You may also need to change your channel when flying with other pilots, in order to avoid interference from one another. Remember to be considerate to other pilots, find out what VTX channels are being used before you power on your craft. It can be hard to make friends at a flying field when the best pilot there has lost his best racing drone, because you jumped on his video channel! This article explains which are the best channels to use for FPV
Conflicts with WiFi
5.8GHz WiFi signal uses frequency between 5170MHz – 5835MHz, this could interfere with our FPV signal. You might experience noisy or loss of signal when flying near populated residential and business areas, where there is commonly WiFi signals around.
It’s best to use a channel as far away from this band as possible, for example Raceband 8 (5917MHz) is a good option.
In fact, your WiFi can be affected by VTX too, if your home WiFi drops out while you are working on your quad, it’s likely to be caused by the VTX. If this happens, simply move your channel to a higher frequency :)
The Beginning – 4 Bands 32 Channels
Way back when this article was first created, life was simple. There were only 4 bands, and some VTX and VRX could only support one single band offering 8 channels, making it vital that the VTX and VRX are compatible (used the same band).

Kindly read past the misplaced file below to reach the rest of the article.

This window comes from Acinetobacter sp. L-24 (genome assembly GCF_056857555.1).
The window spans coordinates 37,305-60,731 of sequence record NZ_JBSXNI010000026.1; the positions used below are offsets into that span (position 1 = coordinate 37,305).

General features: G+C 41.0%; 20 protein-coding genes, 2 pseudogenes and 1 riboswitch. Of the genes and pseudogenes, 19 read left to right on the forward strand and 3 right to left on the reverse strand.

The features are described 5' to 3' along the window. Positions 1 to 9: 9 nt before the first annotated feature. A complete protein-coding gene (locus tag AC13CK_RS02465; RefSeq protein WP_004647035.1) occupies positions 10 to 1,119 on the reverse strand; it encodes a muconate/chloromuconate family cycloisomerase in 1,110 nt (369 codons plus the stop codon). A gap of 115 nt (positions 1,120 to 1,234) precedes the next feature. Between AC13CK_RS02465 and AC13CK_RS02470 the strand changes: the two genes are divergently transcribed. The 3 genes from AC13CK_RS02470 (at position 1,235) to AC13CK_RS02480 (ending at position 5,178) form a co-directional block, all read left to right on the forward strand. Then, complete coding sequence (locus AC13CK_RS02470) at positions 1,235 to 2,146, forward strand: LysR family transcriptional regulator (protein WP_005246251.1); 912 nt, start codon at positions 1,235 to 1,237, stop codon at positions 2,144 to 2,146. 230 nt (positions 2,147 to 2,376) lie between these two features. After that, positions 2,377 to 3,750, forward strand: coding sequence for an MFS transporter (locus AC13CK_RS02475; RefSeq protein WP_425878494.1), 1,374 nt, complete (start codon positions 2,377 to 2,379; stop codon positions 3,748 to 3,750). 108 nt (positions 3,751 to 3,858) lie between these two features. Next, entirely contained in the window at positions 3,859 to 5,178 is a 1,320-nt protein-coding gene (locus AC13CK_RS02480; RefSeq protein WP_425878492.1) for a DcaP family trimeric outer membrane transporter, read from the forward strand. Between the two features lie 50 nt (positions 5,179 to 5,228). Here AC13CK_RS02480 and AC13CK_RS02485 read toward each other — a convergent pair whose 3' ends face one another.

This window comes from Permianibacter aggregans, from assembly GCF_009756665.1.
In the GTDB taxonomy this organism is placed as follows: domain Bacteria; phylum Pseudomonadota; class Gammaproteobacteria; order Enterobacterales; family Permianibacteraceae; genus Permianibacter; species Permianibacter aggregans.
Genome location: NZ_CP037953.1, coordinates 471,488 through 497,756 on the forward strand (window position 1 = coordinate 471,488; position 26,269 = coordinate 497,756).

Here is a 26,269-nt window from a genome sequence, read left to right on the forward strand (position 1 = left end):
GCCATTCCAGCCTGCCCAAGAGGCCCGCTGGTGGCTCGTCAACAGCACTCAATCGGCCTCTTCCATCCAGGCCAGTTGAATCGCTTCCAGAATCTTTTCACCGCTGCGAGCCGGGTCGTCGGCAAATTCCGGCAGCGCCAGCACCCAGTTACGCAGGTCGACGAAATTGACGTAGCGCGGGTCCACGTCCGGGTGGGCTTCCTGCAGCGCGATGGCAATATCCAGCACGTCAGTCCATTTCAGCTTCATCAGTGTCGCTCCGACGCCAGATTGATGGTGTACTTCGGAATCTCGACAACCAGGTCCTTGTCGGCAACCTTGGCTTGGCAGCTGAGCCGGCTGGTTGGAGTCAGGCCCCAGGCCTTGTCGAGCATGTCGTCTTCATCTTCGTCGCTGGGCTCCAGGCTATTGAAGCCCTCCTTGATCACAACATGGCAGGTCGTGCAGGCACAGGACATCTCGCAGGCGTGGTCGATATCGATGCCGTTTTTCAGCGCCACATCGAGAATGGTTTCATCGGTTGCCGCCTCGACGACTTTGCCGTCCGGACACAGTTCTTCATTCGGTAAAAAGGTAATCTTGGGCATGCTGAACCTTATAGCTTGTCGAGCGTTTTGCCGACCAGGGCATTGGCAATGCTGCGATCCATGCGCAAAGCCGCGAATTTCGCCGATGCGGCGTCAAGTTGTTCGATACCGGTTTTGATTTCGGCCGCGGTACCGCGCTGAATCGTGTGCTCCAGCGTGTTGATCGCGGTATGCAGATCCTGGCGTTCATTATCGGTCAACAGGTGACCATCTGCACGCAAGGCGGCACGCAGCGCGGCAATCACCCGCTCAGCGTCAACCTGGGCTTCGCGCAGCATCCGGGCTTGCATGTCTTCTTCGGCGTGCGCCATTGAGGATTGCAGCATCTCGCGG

Jan 2016 – Raceband Added
Raceband Frequencies: 5658, 5695, 5732, 5769, 5806, 5843, 5880, 5917 (in MHz).
Raceband was set up with racing events in mind. The channels are equally spaced out in frequency (38MHz apart) and in the ideal conditions, it should theoretically allow all 8 channels to be used simultaneously.
Part of the RaceBand idea was to be in compliance with regulations. The allowable range for ITU region 2 (US) is 5.650-5.925 GHz which is why RaceBand starts at 5.658GHz and ends at 5.917GHz. If you add, or subtract the 8MHz video bandwidth you’ll arrive at the legal limits for the band.
Feb 2017 – New 6th Band
A new band was used by Diatone, starting with 5362Mhz, ending with 5621MHz.
Apr 2017 – 4 New Bands Added
Here we have 4 new bands introduced by the VTX03 from Eachine. This takes us to a total of 9 bands, 72 channels available in the 5.8Ghz frequency for FPV. These new channels are frequencies that we didn’t previously use for FPV.
- L – Low Band
- H – High Band
Not All the 5.8Ghz Channels are Legal!
Although there are many frequency options and power outputs available from VTX these days, you should find out your local restrictions before going flying. Many places restrict 5.8GHz output power to 25mW unless the user has a license.
Note – some VTX require you to follow a procedure that will unlock the higher output power options.
Bands of “L”, “U” and “O” fall entirely outside the legal frequency allocation, making them illegal to use in the US (and possibly many other countries), that’s why you won’t see VTX with these channels when you buy from legit RC shops.
Not to mention these bands are much lower than 5.8Ghz and your antennas are probably not tuned for that low frequency.
My advice is to stay away from VTX’s that offer these illegal frequencies. A VTX that has 48 channels is more than enough.
- Jan 2015 – Article created
- Dec 2019 – Updated, added “best practice”